Saturday, November 15, 3pm, Somervell Presbyterian Church, cnr Green Lane East and Remuera Road (street parking).
Auckland Welsh Choir and Devonport Chamber Orchestra Benefit Concert for Child Poverty Action Group. The programme includes Vaughan Williams Fantasia on Christmas Carols; Respighi Ancient Airs and Dances (orchestra) and Songs to Warm the Heart – choir and orchestra variously. Tickets $25 through iticket (booking fee applies) door sales, or through choir members. Any queries, please contact Judith McMorland, MET member, 528 0252 or judith

Sunday, November 16, 2.30pm (Tamil) & 4.30pm (English), The Auckland Performing Arts Centre, 100 Motions Rd, Western Springs.

Tuesday, November 18, 10.30am & 7.30pm, Mt Eden Friends Meeting House, 113 Mt Eden Rd, Auckland
The 2014 Quaker Lecture: Standing in this place: How do Pākehā support justice for Māori? David James, Jillian Wychel, Linda Wilson, Murray Short

Wednesday, November 19, noon-1.30pm, Raiway West Wing 315, VUW Pipitea Campus, Wellington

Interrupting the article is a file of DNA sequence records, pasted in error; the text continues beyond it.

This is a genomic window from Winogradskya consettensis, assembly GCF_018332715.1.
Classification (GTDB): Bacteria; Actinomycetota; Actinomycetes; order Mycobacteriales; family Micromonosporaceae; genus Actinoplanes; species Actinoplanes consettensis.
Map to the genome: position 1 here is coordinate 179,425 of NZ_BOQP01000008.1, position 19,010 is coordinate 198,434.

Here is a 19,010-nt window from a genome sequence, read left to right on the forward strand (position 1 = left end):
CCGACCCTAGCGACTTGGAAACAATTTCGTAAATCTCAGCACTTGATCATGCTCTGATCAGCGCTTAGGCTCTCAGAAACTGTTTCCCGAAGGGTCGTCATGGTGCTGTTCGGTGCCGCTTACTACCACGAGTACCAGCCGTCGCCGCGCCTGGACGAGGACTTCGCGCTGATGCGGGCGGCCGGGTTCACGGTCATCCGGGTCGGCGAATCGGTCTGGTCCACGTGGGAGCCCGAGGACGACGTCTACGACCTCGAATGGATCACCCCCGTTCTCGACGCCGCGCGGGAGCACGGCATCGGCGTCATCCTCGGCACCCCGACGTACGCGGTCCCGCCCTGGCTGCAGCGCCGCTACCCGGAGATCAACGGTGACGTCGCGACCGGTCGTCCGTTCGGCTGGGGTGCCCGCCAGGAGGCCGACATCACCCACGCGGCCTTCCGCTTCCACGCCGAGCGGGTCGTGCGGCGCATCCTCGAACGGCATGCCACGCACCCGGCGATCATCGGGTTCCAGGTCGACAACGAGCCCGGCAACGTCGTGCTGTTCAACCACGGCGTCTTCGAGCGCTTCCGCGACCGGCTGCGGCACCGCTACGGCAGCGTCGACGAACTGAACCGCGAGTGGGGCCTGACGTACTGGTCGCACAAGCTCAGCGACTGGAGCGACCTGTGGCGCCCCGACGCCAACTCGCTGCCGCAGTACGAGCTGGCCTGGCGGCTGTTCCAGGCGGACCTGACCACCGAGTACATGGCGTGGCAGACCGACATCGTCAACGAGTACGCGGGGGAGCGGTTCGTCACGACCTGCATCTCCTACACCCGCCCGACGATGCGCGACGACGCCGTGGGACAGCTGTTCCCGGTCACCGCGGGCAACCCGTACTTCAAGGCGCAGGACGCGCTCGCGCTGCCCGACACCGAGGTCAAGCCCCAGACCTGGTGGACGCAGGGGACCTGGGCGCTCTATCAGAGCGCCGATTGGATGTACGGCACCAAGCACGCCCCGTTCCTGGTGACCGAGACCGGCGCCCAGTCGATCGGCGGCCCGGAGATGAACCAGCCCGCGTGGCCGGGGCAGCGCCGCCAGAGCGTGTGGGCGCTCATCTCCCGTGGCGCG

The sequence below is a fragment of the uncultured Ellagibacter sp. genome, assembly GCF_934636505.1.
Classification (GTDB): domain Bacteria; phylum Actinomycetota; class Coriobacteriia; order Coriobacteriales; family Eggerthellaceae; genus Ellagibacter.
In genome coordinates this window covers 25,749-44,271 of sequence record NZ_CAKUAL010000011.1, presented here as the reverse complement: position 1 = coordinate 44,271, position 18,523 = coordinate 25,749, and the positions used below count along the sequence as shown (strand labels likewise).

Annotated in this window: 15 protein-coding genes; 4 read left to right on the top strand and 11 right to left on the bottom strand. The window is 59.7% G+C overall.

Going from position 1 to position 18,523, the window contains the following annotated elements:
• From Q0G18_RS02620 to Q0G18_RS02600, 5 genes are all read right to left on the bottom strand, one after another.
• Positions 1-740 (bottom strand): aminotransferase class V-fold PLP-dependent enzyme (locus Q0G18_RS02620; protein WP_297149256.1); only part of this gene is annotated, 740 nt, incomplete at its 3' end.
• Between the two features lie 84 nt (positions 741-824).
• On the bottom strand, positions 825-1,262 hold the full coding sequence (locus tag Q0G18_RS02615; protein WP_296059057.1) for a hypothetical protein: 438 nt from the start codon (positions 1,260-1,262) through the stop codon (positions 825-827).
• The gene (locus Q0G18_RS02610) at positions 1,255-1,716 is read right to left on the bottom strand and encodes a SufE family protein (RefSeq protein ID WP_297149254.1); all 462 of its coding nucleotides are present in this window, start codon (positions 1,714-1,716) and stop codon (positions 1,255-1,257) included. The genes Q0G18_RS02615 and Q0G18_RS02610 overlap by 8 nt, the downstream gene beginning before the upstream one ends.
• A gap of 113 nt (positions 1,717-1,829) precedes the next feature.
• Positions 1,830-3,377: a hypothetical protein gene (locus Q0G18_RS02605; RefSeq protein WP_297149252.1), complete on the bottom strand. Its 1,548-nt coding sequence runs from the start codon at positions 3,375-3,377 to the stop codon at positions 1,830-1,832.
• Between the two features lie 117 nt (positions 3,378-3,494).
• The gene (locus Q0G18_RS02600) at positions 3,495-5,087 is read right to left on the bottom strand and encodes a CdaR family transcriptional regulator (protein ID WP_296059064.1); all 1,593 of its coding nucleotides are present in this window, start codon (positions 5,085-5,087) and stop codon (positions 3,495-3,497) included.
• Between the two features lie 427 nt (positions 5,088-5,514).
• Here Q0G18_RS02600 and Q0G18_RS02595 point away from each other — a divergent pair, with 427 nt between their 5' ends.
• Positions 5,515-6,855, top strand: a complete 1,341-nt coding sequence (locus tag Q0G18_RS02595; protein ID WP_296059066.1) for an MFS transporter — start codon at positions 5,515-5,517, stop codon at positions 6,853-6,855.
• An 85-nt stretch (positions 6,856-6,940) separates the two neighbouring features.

More about Prof Paul Senior: Paul Senior became Professor of Probation Studies in 1996 following a career in probation from 1977-94 which included 11 years as a joint appointment between South Yorkshire Probation and Sheffield Hallam University, Sheffield, UK. He was co-editor of the three volume, fifth edition, of Jarvis: Probation Service Manual from 1992. In 2002, having developed a robust criminology and community justice presence within Hallam, Paul started the Hallam Centre for Community Justice, a contract research centre specialising in offender management, resettlement and restorative justice where he is Director. Paul launched the Community Justice Portal ( ) providing an online information exchange facility in 2002, which also saw the creation of the international journal, the British Journal of Community Justice in a partnership between Hallam and de Montfort Universities, which he continues to co-edit. Paul’s career has thus been linked to policy, practice and research in and around probation and restorative justice and with probation partners in criminal justice. He has written on many aspects of probation practice, third sector and community justice and three recent books include Understanding Modernisation in Criminal justice (2007) with Crowther-Dowey and Long, Moments in Probation (2008) and co-editor of Values in Criminology and Community Justice (2013). 40 years associated with probation has seen Paul engaged as a practitioner, manager, trainer, consultant, researcher, advisor and policy developer in the UK and in Europe, Hong Kong and Singapore. Most recently he headed a mapping exercise looking at the provision of restorative justice within criminal justice in England and Wales, the first such attempt to capture provison. This was done on behalf of the Restorative Justice Consortium (RJC).